Wireline, open source and The Prof

You may be good-looking, smart and respected, but that doesn’t make you hashtag-worthy.

Massimo DiPierro, on the other hand, is a web development-platform creator, a corporate consultant and the kind of college professor who inspires impromptu viral hashtag campaigns.

DiPierro, a member of Wireline’s technical team, teaches computer science at DePaul University in Chicago. By all accounts he’s popular and he’s hands-on and he’s charismatic. And in 2014, after 12 years on the faculty, he was up for a full professorship.

The word got out and the depth of this popularity was revealed. Students and former students and peers took to Twitter in support of his promotion. Someone came up with the hashtag #massimoforfull. Soon there were scores of tweets offering praise and recommendations and good wishes, many quite touching.

It worked.

He assured this blog that there were reasons he got the promotion other than the Twitter campaign. If one had to guess, the strongest would be Web2py, the open-source framework for developing database-driven web applications that he created originally for his students. The idea wasn’t to reinvent the wheel, just to make it spin a bit quicker and with less resistance.

“There are a lot of people that want to build a new Facebook. That’s not interesting to me,” DiPierro said. “I’m a professor. I like to make something hard easier. That’s the challenge that interests me. I want to discover the roadblocks the students find, and we learn and we try to overcome those roadblocks.”

He kicked the concept around for two or three years, he said, then sat down and coded for six months. When it was done he made it the center of his classroom, where his students built and tinkered with and perfected their work..

Many continued to use it after graduation. Soon outside developers discovered it and the community of users grew. After 10 years it’s still going strong, with about 20,000 users.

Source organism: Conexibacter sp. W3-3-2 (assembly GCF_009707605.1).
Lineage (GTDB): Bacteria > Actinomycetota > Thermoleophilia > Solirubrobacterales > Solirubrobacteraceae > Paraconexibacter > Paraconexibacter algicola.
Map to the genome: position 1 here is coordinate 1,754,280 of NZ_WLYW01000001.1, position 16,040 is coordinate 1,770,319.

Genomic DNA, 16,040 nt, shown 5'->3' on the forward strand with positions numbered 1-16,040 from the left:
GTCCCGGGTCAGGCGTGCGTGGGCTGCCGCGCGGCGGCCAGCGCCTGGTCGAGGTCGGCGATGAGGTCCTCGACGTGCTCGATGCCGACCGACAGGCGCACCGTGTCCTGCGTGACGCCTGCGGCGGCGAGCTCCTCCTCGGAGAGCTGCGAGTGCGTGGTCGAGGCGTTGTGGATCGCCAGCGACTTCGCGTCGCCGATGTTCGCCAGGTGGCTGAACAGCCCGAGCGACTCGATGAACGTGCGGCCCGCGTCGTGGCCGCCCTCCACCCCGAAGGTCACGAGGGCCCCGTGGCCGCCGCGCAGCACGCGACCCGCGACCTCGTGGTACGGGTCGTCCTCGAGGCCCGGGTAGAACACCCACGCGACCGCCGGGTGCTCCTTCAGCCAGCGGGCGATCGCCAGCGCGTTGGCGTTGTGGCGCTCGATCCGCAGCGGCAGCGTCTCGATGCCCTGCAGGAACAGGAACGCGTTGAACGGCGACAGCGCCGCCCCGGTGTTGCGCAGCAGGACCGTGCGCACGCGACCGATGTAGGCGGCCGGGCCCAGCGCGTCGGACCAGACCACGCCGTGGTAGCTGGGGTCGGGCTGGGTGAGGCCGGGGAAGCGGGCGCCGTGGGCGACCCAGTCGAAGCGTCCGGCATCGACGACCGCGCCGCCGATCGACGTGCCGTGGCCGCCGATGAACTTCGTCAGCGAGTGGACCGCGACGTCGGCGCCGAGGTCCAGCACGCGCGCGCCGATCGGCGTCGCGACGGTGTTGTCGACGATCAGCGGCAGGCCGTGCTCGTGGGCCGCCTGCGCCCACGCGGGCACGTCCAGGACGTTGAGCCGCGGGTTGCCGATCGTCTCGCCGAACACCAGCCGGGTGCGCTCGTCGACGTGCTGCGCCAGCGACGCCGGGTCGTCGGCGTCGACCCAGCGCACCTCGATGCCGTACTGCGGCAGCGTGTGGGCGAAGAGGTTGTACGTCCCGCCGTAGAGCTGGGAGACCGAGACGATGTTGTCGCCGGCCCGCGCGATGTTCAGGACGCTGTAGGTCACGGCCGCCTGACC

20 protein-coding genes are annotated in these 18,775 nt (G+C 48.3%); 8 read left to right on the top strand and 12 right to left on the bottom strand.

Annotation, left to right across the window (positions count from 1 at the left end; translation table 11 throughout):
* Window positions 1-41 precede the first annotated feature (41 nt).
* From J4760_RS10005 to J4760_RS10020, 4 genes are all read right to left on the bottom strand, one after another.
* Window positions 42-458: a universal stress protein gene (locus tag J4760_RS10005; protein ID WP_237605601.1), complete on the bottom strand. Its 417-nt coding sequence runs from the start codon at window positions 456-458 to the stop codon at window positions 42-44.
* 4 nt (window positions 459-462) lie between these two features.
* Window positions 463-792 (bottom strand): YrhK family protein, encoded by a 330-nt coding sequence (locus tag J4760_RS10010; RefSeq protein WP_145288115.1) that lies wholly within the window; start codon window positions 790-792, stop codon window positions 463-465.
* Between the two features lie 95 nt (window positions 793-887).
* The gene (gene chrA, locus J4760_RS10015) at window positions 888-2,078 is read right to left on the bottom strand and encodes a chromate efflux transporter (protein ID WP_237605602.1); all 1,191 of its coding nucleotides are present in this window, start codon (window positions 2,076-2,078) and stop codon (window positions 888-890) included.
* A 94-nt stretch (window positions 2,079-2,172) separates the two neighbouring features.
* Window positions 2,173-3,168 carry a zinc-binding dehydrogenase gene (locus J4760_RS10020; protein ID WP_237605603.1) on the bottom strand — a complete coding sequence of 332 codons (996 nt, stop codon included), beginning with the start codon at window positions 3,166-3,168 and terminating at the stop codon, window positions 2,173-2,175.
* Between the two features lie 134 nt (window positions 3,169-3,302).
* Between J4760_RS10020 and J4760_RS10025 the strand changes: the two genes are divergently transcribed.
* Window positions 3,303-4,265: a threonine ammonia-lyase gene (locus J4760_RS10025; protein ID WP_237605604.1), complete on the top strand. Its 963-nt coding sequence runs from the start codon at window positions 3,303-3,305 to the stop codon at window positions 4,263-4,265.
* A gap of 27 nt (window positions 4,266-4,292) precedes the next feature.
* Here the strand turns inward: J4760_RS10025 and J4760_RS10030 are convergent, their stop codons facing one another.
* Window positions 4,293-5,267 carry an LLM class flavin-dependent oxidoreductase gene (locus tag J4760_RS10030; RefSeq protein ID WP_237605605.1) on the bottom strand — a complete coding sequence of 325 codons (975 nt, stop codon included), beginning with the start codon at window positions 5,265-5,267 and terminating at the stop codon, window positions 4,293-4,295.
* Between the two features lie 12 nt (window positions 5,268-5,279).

“Massimo’s Web2py was one of the pioneers in full-stack web frameworks,” said Lucas Geiger, chief executive and founder of Wireline. “In the 2000s it was what got me working professionally in web application development. So I owe a lot to what I’ve learned about web programming to Massimo.”

It’s a project, not a product. It’s open-source, free to download and modify and use and he’s never made a nickel off of it. “I think of myself first as a professor,” he said. “I made Web2py to use in my classes to help students. That it became popular is a pleasant surprise.”

What Web2py gave in return was this global community of users. These users still reach out to DiPierro when there’s a mod to discuss or an idea to pursue, and they will mind-meld and experiment until the answer appears.

That’s the real reward, he said. He enjoys and nurtures the relationships that have formed over the years through this community — these thousands of people who have adopted a project that he himself created and whose only function is to serve.

One begins to see how he could inspire a hashtag campaign.

This community has made it possible for him to find his side hustle as a corporate consultant. It’s how he came to Wireline.

Web2py could last for many more years, and for as long as people use it the professor will be there. But the man needs to build. He’s intrigued, he said, by the idea of a successor to Web2py

“My goal is to build tools that make building web applications as easy as possible,” he said. “Actually, that’s how I see Wireline.”

They have elements in common. Wireline is also an open-source development platform, a much broader one that will include an online bazaar for the apps built on the platform.

“How do you create a marketplace? It goes in the same direction,” he said. “You take something that is very complex and make it as easy as possible.”